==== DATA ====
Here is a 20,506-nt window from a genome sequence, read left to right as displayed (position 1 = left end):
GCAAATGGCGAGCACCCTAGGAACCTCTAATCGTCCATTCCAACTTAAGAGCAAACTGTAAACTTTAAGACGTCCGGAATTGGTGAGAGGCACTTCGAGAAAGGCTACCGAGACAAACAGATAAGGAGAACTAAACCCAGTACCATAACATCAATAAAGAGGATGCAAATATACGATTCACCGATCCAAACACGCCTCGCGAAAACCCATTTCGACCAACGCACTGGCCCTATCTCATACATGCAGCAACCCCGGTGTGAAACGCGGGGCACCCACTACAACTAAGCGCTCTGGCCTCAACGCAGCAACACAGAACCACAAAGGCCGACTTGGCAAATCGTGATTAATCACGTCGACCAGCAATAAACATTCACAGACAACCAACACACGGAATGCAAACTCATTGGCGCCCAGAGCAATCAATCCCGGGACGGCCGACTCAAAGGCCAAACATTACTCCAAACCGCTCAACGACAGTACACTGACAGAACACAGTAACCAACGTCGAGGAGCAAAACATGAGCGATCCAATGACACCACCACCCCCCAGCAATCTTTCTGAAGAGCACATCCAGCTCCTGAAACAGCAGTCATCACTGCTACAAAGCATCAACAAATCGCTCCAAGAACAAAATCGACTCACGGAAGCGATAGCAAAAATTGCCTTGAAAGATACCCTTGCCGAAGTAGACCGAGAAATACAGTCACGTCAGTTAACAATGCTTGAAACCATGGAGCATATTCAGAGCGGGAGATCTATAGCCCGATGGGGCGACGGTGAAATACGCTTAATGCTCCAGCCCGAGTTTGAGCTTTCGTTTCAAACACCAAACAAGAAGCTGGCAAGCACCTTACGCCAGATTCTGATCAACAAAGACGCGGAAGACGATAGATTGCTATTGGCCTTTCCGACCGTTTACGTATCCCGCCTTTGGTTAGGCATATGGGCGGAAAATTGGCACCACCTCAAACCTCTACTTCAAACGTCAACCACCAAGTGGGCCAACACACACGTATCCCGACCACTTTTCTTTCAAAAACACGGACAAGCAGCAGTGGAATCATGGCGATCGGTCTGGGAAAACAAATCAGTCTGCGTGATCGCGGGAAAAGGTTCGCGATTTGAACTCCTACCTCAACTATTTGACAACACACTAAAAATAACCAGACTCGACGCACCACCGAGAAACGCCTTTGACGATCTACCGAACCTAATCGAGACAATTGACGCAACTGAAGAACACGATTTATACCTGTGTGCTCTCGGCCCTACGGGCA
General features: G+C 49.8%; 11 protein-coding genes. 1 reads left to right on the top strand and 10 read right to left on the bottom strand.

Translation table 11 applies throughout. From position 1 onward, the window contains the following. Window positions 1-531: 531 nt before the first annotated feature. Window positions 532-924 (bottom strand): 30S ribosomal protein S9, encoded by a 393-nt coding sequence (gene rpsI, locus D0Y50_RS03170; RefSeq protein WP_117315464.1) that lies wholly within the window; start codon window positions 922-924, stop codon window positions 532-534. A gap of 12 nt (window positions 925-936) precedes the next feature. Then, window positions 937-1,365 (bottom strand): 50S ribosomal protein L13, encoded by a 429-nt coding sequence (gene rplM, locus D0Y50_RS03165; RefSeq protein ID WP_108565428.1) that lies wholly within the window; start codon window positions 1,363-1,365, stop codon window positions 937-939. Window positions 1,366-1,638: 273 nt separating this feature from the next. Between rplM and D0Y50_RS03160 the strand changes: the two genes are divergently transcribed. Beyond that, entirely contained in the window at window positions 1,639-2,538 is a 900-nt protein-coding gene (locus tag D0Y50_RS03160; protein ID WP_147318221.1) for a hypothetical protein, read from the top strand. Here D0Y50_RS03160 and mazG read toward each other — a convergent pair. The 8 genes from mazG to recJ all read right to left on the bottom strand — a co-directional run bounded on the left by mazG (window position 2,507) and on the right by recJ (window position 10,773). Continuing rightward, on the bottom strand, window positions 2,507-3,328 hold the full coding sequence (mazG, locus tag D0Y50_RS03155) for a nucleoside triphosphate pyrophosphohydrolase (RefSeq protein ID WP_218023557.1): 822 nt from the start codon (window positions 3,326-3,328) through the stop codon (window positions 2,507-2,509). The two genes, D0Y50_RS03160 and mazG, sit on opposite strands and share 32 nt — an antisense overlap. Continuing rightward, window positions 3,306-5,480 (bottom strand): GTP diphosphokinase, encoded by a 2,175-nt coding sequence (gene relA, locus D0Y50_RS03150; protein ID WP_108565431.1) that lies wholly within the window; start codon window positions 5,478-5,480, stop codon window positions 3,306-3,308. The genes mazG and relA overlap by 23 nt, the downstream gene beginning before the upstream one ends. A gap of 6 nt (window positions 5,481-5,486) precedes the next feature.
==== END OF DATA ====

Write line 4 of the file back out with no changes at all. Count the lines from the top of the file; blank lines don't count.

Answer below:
Translation table 11 applies throughout. From position 1 onward, the window contains the following. Window positions 1-531: 531 nt before the first annotated feature. Window positions 532-924 (bottom strand): 30S ribosomal protein S9, encoded by a 393-nt coding sequence (gene rpsI, locus D0Y50_RS03170; RefSeq protein WP_117315464.1) that lies wholly within the window; start codon window positions 922-924, stop codon window positions 532-534. A gap of 12 nt (window positions 925-936) precedes the next feature. Then, window positions 937-1,365 (bottom strand): 50S ribosomal protein L13, encoded by a 429-nt coding sequence (gene rplM, locus D0Y50_RS03165; RefSeq protein ID WP_108565428.1) that lies wholly within the window; start codon window positions 1,363-1,365, stop codon window positions 937-939. Window positions 1,366-1,638: 273 nt separating this feature from the next. Between rplM and D0Y50_RS03160 the strand changes: the two genes are divergently transcribed. Beyond that, entirely contained in the window at window positions 1,639-2,538 is a 900-nt protein-coding gene (locus tag D0Y50_RS03160; protein ID WP_147318221.1) for a hypothetical protein, read from the top strand. Here D0Y50_RS03160 and mazG read toward each other — a convergent pair. The 8 genes from mazG to recJ all read right to left on the bottom strand — a co-directional run bounded on the left by mazG (window position 2,507) and on the right by recJ (window position 10,773). Continuing rightward, on the bottom strand, window positions 2,507-3,328 hold the full coding sequence (mazG, locus tag D0Y50_RS03155) for a nucleoside triphosphate pyrophosphohydrolase (RefSeq protein ID WP_218023557.1): 822 nt from the start codon (window positions 3,326-3,328) through the stop codon (window positions 2,507-2,509). The two genes, D0Y50_RS03160 and mazG, sit on opposite strands and share 32 nt — an antisense overlap. Continuing rightward, window positions 3,306-5,480 (bottom strand): GTP diphosphokinase, encoded by a 2,175-nt coding sequence (gene relA, locus D0Y50_RS03150; protein ID WP_108565431.1) that lies wholly within the window; start codon window positions 5,478-5,480, stop codon window positions 3,306-3,308. The genes mazG and relA overlap by 23 nt, the downstream gene beginning before the upstream one ends. A gap of 6 nt (window positions 5,481-5,486) precedes the next feature.